One of the best speakers I’ve heard in a long time, Nancy Duarte of Duarte Design, spoke about the power of storytelling to my beloved Watermark networking group. Nancy is best known for creating Al Gore’s Inconvenient Truth “slideshow,” so she knows what she’s talking about when it comes to telling stories.
At the cornerstone of her storytelling philosophy is the emotional connection. “Rather than a name or logo, or tagline that reflects what a company thinks of itself, brand is what a company stands for in the hearts and minds of its customers; to be successful, the company must have an emotional connection with the consumer,” says Nancy Duarte in her book Slide:ology.
Duarte’s expertise revolves around Powerpoint, of course, but you can extend this exact principle in a number of directions. Take Sunrise Packaging. They make a compelling case for product package design to tell a story to the consumer. Think about it… What really tells the story in most consumer packaged goods? The junk in the bottle, or the look, feel and voice of the bottle?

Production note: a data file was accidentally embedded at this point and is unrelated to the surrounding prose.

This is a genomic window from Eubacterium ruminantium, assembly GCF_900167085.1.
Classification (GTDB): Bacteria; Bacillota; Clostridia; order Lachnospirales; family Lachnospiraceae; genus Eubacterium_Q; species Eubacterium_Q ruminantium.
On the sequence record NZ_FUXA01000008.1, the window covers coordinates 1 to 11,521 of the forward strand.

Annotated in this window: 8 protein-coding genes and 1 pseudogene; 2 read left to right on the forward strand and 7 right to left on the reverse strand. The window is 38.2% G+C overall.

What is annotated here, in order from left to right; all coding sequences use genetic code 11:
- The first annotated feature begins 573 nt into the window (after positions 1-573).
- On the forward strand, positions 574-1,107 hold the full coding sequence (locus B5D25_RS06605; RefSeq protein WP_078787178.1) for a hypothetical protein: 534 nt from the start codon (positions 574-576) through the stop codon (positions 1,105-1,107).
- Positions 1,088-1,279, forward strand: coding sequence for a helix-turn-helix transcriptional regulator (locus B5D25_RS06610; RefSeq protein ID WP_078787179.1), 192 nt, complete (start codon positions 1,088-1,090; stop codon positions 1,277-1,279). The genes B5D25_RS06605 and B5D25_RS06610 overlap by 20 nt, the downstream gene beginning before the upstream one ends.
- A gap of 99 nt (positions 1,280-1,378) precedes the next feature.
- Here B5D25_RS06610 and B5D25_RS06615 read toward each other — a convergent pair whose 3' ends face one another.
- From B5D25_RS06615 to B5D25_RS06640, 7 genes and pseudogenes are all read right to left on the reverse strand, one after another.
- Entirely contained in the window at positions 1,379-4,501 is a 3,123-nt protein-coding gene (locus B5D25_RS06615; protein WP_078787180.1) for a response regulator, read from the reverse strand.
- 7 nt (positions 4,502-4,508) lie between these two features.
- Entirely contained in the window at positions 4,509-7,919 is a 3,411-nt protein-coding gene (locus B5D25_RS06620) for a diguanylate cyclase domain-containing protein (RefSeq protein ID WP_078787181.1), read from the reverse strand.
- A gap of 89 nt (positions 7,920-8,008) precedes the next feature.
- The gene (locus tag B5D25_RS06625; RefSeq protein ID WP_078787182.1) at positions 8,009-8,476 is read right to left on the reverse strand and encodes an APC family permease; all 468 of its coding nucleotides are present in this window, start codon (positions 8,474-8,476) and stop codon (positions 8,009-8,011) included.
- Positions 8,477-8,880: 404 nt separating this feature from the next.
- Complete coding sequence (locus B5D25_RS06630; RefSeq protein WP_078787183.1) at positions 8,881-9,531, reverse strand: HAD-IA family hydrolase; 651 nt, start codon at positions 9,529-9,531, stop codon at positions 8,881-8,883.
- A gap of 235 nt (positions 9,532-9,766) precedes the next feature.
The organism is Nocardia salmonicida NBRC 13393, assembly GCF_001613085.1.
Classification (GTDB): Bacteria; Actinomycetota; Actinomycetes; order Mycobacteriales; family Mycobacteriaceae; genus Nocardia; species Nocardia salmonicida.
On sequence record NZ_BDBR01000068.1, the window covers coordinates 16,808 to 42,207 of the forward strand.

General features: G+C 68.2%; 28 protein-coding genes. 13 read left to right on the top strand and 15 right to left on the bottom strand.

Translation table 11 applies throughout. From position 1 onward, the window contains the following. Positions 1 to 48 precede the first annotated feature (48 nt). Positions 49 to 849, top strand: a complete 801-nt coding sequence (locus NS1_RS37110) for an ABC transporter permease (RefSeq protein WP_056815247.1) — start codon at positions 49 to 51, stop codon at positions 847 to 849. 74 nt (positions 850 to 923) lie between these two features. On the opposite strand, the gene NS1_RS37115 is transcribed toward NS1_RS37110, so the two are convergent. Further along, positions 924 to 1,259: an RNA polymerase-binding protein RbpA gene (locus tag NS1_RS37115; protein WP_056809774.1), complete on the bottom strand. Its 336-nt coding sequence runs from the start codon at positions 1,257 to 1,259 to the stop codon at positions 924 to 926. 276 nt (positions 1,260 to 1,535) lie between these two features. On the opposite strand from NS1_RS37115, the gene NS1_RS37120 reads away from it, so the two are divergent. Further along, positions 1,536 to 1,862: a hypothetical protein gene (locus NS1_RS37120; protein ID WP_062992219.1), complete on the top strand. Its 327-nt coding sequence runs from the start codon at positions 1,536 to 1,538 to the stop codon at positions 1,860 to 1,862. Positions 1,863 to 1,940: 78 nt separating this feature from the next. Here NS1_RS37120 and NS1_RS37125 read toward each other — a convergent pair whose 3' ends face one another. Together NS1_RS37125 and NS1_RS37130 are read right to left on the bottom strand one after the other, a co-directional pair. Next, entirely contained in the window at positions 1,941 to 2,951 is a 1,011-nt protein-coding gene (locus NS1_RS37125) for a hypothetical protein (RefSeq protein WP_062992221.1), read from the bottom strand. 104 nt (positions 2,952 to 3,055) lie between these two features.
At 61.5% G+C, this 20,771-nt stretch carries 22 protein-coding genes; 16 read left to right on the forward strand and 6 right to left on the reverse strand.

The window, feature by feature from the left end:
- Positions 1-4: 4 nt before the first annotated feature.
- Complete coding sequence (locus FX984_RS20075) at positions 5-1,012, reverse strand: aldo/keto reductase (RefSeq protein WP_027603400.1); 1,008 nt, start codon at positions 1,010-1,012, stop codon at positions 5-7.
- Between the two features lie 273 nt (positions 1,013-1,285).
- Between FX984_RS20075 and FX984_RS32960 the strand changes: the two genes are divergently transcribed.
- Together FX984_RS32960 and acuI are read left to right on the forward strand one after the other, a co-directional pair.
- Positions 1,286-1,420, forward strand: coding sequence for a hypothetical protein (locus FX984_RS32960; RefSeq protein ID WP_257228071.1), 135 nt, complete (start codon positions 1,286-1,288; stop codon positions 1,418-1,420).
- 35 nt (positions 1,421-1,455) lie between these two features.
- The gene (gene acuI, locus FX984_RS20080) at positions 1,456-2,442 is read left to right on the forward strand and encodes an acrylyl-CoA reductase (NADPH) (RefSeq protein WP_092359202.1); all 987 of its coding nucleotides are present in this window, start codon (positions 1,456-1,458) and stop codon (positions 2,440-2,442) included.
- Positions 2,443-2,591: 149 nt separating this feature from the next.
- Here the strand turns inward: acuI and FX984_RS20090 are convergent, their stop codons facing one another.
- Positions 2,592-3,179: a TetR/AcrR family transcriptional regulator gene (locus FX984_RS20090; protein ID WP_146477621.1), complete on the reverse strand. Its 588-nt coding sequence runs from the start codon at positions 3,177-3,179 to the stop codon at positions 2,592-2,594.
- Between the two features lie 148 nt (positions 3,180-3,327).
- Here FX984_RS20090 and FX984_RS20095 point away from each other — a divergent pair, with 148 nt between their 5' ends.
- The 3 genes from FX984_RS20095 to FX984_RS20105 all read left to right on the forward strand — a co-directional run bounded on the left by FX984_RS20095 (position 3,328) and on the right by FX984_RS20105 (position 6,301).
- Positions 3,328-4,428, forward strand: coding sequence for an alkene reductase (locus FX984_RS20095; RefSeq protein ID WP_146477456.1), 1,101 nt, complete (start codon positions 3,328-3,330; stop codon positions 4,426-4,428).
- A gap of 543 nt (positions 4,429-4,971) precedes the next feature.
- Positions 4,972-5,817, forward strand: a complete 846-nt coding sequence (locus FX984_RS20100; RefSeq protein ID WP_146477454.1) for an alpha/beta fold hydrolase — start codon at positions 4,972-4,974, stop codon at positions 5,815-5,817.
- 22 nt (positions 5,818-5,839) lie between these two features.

And then there is my Conformer world, and I wonder why the mail packaging world gets delegated to the mail room or fulfillment house decision makers instead of being viewed as the very first opportunity to make that emotional connection with the recipient. We know departments and agencies full of people creating sales kits, media kits, sample kits, not to mention e-commerce sites fiercely competing for loyalty, and yet the package that all that STUFF goes into looks miserable, beaten up and just sad.
Read more about a pathetic package in Hall of Shame #10: The Story You’re Telling. It tells a very sad story, and its sender may not realize that the story ends badly… for him.
-Sari McConnell at email@example.com